Alan Warren was able to pin down the other two other names which were mentioned. Rubio Hildalgo (Luis Rubio Hildalgo) was Chief of the Foreign Press and Mikael Kolstov (Koltsov) was an advisor to Stalin.

At the end of the 16th, Merriman has caught a train for Albacete.  Albacete was the training base of the International Brigades.  The diary flows over onto the next page and we will pick it up in two days.


¹ Adrienne Clarkson, Norman Bethune, Penguin Canada, 2009.

13-14 Enero Barcelona to Valencia

January 13-14, 1937
Robert Merriman’s diary from January 13 and 14, 1937

As we can see from the diary, Merriman remained in Barcelona until his train left for Valencia on the afternoon of the 13th.  Yellow notations in the text indicate words that still need research (confusion on the spelling of names and places).   The one marked Secord is believed to be his spelling of the name of American Volunteer Douglas Seacord but it would need confirmation that Seacord was in Barcelona at that time.

As a bit of background for those who don’t know the timeline of the war, between 13 and 16 July 1936, a number of Generals of the Spanish Army, including General Emilio Mola Vidal and Francisco Franco organized the Spanish Foreign Legion in Morocco to lead an “invasion” of Spain.  We cannot reproduce that history here but there are many excellent books on this uprising against the elected Republican Government of Spain.  We can recommend Hugh Thomas¹ , Anthony Beevor², and Paul Preston³ as three additional sources of the background and history of the war (we will be building up a reading list as we go along).  Preston’s book is particularly good to understand the major leaders of the Second Republic as well as the “forces of the invasion” as the Spanish called the Fascists. By late fall, International units from all over Europe had been mobilized to help the endangered Republic.  By November 1936, Franco had built two assaults on Madrid, one from the south and the other from the north by way of the Asturian coast.  The division of Spain is seen in a map from Thomas’ book.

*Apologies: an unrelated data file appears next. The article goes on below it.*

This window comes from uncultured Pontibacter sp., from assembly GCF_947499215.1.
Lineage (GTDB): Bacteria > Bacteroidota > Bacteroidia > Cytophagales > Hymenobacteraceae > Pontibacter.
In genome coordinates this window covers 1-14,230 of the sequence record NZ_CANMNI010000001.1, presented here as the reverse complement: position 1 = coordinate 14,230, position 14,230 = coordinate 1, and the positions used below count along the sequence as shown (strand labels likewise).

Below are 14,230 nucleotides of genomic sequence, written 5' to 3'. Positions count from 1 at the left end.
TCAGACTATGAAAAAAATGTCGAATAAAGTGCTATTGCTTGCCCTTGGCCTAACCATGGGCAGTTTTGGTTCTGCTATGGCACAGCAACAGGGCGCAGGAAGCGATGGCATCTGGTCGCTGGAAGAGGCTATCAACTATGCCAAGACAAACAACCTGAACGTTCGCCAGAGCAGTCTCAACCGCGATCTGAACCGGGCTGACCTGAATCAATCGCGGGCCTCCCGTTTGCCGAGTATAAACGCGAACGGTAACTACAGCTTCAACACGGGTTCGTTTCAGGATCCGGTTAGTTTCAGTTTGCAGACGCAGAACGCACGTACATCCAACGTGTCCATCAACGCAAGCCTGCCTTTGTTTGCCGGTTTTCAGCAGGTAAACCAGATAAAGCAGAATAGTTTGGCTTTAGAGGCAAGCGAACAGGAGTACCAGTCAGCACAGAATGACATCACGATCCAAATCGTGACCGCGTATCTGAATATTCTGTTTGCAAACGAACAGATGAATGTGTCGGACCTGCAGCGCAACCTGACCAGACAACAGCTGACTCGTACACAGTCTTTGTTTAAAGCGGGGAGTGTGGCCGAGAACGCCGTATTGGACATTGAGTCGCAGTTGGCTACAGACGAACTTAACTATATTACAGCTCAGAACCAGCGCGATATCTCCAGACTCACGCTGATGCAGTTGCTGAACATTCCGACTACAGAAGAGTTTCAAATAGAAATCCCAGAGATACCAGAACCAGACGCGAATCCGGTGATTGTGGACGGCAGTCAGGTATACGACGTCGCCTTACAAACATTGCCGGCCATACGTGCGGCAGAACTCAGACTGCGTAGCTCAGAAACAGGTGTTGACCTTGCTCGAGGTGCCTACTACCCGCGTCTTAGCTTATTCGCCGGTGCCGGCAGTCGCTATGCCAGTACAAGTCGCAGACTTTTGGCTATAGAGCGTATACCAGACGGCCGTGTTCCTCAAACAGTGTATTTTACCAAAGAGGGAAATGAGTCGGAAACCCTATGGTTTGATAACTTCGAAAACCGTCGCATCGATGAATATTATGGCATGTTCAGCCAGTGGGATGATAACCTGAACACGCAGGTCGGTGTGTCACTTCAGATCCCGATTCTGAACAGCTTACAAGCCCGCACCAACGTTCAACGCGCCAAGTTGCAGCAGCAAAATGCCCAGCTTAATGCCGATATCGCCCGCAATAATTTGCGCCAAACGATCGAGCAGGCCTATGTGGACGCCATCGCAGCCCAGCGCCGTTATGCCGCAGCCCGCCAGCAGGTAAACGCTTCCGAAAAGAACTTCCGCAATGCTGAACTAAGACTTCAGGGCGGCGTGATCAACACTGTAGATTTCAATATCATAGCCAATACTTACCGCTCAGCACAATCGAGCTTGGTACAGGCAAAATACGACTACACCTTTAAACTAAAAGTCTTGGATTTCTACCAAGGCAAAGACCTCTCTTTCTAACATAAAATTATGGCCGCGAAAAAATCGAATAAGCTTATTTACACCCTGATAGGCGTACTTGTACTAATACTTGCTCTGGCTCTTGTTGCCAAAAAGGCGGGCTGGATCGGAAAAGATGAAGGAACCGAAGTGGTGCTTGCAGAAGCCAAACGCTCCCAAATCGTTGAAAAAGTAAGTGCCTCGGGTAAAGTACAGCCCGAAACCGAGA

Map 7 from Thomas1, showing the division of Spain at the uprising. Burgos became Franco’s capital during the war.